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  • #978307
    PetesPlans
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    • Total posts: 23
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    Hi, my name is Pete.

    I have been researching my buisiness idea for a long time now, and was excited to find a site of like-minded people with the same ideas and potential problems as me! I am not alone!

    I intend to start an electronics manufacturing business with the focus on Chinese imports for the base materials (I have some experience here and have been to China for business a few times), with my designs, software, and final assembly. I will need anywhere up to two years to get things happening with prototypes etc.

    The actual technology behind the products is not hard for me and is currently my line of work. My main concerns at the mo are:

    1. The industry of choice is quite small with only a handfull (half a dozen) of companies in Australia. I am currently employed with one of them. I need to remain employed until (or slightly after) the launch date. There is a serious conflict of interest here, but i cannot afford to leave my current job – i have a large morgage and my wife is at home with a baby. I guess this is really a moral issue, but has anyone had this same issue – being in competition with your own (small business) employer?

    2. Since i am quite a way from getting the company off the ground, i am thinking about a website and SEO (learnt that term here :) ). I am considering launching a website with information relating to my product or the market of my product in order to gain a higher search engine place over the coming years. Obviously, i cannot list any actual products for sale. Is this worth the effort, or would i be advertising the fact that i am new in the market (in this market, long-term reputation is everything)?

    3. Starting a manufacturing company is a big step which would involve employees and a small factory and therefore a largish investment, which means a lot to loose…

    I will repost some of these thoughts in their correct categories at a later stage for discussion.

    Any thoughts in the meantime?

    Cheers, Pete.

    #1106081
    NathanB
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    PetesPlans, post: 117777 wrote:
    1. The industry of choice is quite small with only a handfull (half a dozen) of companies in Australia. I am currently employed with one of them. I need to remain employed until (or slightly after) the launch date. There is a serious conflict of interest here, but i cannot afford to leave my current job – i have a large morgage and my wife is at home with a baby. I guess this is really a moral issue, but has anyone had this same issue – being in competition with your own (small business) employer?

    Pretty dirty if you ask me – not that I have a problem with it myself how ever this could shake up your own credibility, as you said it, in a small industry. Don’t give others a reason to put a bulls eye on your back if you can find a way to avoid it.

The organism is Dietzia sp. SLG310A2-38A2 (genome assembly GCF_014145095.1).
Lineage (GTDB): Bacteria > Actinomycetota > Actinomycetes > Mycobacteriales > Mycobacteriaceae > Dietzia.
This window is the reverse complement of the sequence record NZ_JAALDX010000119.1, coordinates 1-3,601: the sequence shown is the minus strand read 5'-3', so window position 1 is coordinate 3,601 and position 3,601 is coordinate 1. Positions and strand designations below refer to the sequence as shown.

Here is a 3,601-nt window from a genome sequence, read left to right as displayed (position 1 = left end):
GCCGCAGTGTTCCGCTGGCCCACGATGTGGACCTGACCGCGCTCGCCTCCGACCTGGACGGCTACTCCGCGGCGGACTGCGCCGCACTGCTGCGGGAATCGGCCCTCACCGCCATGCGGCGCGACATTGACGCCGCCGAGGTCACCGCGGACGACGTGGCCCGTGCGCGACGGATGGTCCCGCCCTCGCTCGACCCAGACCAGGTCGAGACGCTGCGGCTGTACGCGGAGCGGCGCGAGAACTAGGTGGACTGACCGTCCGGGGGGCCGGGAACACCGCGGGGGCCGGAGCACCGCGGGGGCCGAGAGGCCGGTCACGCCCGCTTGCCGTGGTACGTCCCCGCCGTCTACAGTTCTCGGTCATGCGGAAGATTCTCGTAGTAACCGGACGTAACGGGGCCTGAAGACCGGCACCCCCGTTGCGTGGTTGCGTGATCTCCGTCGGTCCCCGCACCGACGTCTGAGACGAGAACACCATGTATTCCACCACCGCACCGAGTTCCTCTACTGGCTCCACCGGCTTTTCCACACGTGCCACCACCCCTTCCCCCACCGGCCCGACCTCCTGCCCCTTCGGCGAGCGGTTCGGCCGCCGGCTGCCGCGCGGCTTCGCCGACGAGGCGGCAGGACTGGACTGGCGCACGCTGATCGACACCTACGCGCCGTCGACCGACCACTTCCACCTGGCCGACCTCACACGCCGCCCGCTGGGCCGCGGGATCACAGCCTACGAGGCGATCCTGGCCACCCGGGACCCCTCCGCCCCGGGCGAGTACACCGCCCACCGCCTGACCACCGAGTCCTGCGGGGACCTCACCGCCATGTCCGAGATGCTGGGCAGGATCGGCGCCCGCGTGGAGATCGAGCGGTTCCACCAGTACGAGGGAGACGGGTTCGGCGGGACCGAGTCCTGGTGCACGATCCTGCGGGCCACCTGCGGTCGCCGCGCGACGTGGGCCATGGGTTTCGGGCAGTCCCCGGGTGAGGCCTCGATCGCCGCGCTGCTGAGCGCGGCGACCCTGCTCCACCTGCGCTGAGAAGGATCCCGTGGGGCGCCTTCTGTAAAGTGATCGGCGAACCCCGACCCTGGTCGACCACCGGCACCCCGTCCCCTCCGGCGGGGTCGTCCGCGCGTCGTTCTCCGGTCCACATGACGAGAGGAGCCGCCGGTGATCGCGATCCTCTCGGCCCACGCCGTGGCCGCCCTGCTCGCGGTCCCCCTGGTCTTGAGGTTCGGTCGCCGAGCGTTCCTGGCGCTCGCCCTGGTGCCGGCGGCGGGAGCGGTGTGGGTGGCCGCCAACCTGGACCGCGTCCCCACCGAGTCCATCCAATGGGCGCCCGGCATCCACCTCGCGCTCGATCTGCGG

Another thing to consider is why are you looking to go out on your own? Are you going to do something different or better than your current employer? If this is the case, does the possibility of pitching him your idea’s and then making it happen, riding on his cash exist? You could position yourself as partner of an existing successful business with out the risk of your own assets. Are you own idea’s/aspiration grand enough to add value to your employers business? If not, than will they work on their own?

    if the answer to the above is no, and your plan is to just do the same thing your current employer is doing but only for yourself, I would consider the moral implications of continuing to work for them. Will you eventually be able to leave on good terms, could you get fired before your business is in the finical position it needs to be in to support your circumstances? Will you have burnt any bridges in your industry?

    PetesPlans, post: 117777 wrote:
    2. Since i am quite a way from getting the company off the ground, i am thinking about a website and SEO (learnt that term here :) ). I am considering launching a website with information relating to my product or the market of my product in order to gain a higher search engine place over the coming years. Obviously, i cannot list any actual products for sale. Is this worth the effort, or would i be advertising the fact that i am new in the market (in this market, long-term reputation is everything)?

    Getting the ball rolling won’t hurt as long as you have plan/purpose to it. No point in advertising something you cannot do or sell as yet but I think many on this forum would tell you, if you can position yourself as an expert and source of great information relating to your industry, when you do begin to sell, things will be much easier and you will already be a credible/sought after source.

    PetesPlans, post: 117777 wrote:
    3. Starting a manufacturing company is a big step which would involve employees and a small factory and therefore a largish investment, which means a lot to loose…

    Indeed it is. This is why I believe it may be worth investigating partnering with your current employer, If that is not a option, make sure you have a damn good exit strategy or contingency plan. All business ideas can be winners, but not all business’ end up winners.